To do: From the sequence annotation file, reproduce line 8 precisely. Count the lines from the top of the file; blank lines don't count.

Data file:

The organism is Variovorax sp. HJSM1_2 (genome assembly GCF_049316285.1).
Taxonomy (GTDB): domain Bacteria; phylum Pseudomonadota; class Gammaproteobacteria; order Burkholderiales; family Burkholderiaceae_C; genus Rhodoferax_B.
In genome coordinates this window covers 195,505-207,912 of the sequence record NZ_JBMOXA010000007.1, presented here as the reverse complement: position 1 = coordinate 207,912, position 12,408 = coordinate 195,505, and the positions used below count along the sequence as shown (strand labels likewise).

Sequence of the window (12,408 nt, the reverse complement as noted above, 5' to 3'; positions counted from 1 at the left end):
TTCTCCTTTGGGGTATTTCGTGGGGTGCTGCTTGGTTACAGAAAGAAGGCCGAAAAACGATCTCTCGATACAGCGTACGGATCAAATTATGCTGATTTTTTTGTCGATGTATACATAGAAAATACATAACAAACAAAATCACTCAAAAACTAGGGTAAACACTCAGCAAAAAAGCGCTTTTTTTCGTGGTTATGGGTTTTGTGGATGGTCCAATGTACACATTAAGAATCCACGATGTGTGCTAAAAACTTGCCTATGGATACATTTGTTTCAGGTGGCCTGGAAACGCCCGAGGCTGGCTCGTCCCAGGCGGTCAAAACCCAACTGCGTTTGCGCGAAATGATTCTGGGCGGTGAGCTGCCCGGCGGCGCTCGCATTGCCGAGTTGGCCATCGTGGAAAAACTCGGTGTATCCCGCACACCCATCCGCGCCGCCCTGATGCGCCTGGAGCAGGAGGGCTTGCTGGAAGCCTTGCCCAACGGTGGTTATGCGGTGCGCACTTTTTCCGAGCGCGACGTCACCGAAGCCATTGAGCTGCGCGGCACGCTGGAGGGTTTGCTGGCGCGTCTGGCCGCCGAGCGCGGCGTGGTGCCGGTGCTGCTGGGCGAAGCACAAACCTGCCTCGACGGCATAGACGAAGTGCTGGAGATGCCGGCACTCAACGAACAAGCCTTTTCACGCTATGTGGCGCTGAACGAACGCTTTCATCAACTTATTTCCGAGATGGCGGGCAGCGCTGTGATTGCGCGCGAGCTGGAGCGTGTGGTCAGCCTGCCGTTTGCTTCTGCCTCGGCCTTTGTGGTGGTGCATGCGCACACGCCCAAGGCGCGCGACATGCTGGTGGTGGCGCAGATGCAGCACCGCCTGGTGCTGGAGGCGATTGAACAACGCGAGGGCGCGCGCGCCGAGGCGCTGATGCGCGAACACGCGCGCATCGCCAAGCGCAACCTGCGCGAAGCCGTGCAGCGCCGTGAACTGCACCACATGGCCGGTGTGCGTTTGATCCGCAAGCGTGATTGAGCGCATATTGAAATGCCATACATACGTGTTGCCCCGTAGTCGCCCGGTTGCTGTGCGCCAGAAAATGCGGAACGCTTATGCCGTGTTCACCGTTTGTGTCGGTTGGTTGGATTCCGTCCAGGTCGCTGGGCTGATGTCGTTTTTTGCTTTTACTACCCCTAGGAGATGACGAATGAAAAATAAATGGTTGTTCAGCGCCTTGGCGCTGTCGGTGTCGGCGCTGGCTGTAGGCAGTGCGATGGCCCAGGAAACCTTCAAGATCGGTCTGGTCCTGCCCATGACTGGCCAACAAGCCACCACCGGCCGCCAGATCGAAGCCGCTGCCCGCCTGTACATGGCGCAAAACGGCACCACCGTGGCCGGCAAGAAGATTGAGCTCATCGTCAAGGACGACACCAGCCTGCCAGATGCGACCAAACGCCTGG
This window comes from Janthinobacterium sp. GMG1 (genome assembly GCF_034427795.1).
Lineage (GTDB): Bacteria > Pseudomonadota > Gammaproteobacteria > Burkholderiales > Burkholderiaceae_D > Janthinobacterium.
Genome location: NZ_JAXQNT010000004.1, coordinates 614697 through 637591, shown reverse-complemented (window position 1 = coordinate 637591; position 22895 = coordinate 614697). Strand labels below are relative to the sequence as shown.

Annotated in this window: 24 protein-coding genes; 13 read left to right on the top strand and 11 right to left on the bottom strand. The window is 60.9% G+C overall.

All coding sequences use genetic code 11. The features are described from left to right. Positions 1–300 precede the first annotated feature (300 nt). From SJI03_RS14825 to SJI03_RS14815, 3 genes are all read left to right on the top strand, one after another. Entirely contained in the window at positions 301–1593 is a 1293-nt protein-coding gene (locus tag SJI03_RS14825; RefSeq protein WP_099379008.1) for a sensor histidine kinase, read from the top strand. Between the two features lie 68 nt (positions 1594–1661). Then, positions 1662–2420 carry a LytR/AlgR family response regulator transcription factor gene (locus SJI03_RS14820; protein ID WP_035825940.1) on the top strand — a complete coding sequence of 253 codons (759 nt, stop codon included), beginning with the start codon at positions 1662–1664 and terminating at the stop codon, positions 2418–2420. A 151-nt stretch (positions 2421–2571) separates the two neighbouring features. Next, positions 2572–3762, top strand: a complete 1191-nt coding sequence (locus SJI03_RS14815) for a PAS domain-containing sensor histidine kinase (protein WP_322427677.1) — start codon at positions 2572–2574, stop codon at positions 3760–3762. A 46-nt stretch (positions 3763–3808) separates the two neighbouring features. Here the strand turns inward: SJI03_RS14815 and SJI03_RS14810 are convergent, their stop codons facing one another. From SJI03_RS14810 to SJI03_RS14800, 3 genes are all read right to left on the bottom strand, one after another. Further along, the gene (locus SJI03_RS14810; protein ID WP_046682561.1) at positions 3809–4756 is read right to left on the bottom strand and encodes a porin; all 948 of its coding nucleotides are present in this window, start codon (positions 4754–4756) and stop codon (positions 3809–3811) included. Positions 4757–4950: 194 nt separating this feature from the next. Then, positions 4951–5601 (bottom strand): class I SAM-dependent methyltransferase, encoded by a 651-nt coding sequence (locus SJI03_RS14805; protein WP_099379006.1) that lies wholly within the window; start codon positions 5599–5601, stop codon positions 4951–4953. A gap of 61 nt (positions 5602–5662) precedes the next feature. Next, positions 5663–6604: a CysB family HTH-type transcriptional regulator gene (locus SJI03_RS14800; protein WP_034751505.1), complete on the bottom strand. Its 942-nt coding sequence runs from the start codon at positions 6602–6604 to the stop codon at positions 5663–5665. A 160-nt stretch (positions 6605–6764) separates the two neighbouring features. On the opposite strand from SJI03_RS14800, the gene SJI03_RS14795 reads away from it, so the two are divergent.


Genome location: NZ_JAXQNT010000004.1, coordinates 614697 through 637591, shown reverse-complemented (window position 1 = coordinate 637591; position 22895 = coordinate 614697). Strand labels below are relative to the sequence as shown.